tl;wr: I am paranoid about my personal data – especially when it comes to my phone. These are the things I do to try and make my phone secure.
Step 0: root
About half of the stuff I’m using requires rooting your phone, so you’ll need to start there. I won’t go into specifics on this, because as far as I know, rooting is different for every phone. I will say that rooting Nexus phones is pretty easy. I have never had a non-Nexus Android phone, so I don’t know if carriers make it more complicated, but as long as your phone is even remotely popular, you should be able to find instructions.
Step 1: full disc encryption (does not require root)
Police have begun scanning phone data without cause. Here are just two reports: Michigan State Police scanning cell phones and Travelers’ mobile phone data seized by police at border
Enabling full disc encryption is the best way to prevent the police (or anyone else, for that matter) from ripping the data off your phone. It’s worth noting, however, that this only works when the phone is off. When the phone is on, the disc is unencrypted. There are also already exploits to get around this. However, some protection is better than none.
Conveniently, this feature is built into Android (beginning with 4.0, I think). To enable it, you’re going to need either a PIN or Password lock already setup on your phone. Then, go to Settings -> Security -> Encrypt Phone. Note that this takes quite a while to do – the more storage, the longer it will take – and you can’t even start the process unless your battery is more than 90% charged AND plugged into the wall.
Step 2: cryptfs (requires root)
Security is always a trade-off with convenience. The most secure computer is one that isn’t connected to the Internet – but that isn’t terribly useful these days. The most secure way to enable full disc encryption on your phone is to do it with a full password, as opposed to a PIN. However, with Android, you have to use the same password or PIN to encrypt your phone as to unlock your screen. This means when you turn your phone on, you have to enter the same thing twice: once as the phone boots, to unencrypt the phone; then again at the lock screen after the phone boots.
cryptfs is an app that changes this. Regardless of what you used to enable full disc encryption, cryptfs allows you to change what password is used to unlock the disc. This means I have a strong password set to unencrypt my phone when it boots, but I can still be lazy and have a PIN to unlock the screen.
Step 3: rekey.io (requires root)
If you have an Android phone, the odds are pretty good that it is vulnerable to the Master Key Exploit. I don’t fully understand the implications of how it works, but it is possible for an attacker to modify applications with this exploit in such a way that Android will not be able to detect they have been tampered with. A patch has already been developed, but Android phones are notoriously bad with updates.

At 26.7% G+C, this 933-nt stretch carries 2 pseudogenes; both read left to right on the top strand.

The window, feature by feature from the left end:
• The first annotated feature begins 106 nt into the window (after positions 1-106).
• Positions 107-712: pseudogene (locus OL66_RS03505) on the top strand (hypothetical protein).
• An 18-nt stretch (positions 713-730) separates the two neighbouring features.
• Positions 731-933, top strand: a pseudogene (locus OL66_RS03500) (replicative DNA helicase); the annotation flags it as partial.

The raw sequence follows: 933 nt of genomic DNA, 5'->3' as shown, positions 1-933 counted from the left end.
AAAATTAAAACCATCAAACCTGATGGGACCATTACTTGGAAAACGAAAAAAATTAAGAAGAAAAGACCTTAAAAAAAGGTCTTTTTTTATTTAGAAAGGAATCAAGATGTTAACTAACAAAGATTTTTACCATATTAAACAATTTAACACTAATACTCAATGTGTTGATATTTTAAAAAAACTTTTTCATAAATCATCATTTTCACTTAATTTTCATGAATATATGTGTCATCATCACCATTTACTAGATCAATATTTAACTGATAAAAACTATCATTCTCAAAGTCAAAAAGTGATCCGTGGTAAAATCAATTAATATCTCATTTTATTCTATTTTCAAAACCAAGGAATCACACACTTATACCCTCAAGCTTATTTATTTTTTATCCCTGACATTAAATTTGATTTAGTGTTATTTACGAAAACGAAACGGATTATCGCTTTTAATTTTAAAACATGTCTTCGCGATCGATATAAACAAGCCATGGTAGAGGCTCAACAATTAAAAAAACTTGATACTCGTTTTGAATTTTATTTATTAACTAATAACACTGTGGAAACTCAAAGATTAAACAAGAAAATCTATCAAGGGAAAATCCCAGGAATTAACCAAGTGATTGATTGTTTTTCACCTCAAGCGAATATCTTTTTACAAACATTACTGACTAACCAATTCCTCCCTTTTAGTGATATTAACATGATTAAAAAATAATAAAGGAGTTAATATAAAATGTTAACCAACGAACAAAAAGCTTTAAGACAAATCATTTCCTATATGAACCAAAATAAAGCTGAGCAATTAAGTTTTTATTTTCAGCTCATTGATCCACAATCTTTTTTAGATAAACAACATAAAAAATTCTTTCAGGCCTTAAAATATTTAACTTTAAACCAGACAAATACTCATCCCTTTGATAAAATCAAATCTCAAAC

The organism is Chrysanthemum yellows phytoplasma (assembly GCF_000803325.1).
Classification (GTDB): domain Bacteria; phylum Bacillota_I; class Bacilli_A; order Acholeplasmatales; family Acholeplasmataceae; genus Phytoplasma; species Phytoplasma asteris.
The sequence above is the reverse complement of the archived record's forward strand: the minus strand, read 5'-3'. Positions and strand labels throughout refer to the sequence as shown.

rekey is an app that applies the patch on any Android phone. It’s super simple to use. Just open it, and it will immediately tell you if your phone is vulnerable. If it is, you press a button which applies the patch. That’s all there is to it.
Step 4: Prey (does not require root)
Prey Project is like Find My iPhone, but for any kind of device; not just iOS. I have their Android app running on my phone and tablet, and their OS X app on my laptop. If my device is lost or stolen, I can enable geo-location to find it, and/or get screenshots or camera pictures emailed to me. The only feature I can think of that’s missing is remote wipe.
Misc: in-app PIN settings (does not require root), Titanium Backup encryption (does require root – I think)
Another important thing to note is that some apps that require account information have the option to enable a PIN. I make sure to enable this feature on any app that has it. And it’s definitely worth pointing out that I use different PINs from the one to unlock my screen.
Finally, I use Titanium Backup to back up installed programs and their settings. I have it set up to save these back ups to my Dropbox. As a result, I also have it set up to encrypt these files before they are uploaded. Titanium Backup is a great app, but it’s super complicated, and their menu system is pretty bad. The setting is there, but you’ll have to dig for it yourself.
I am certain that my phone is not bullet-proof, but I did everything I could think of to keep my data as private as possible. If I missed anything, or you have questions, suggestions, etc, please let me know via twitter or email.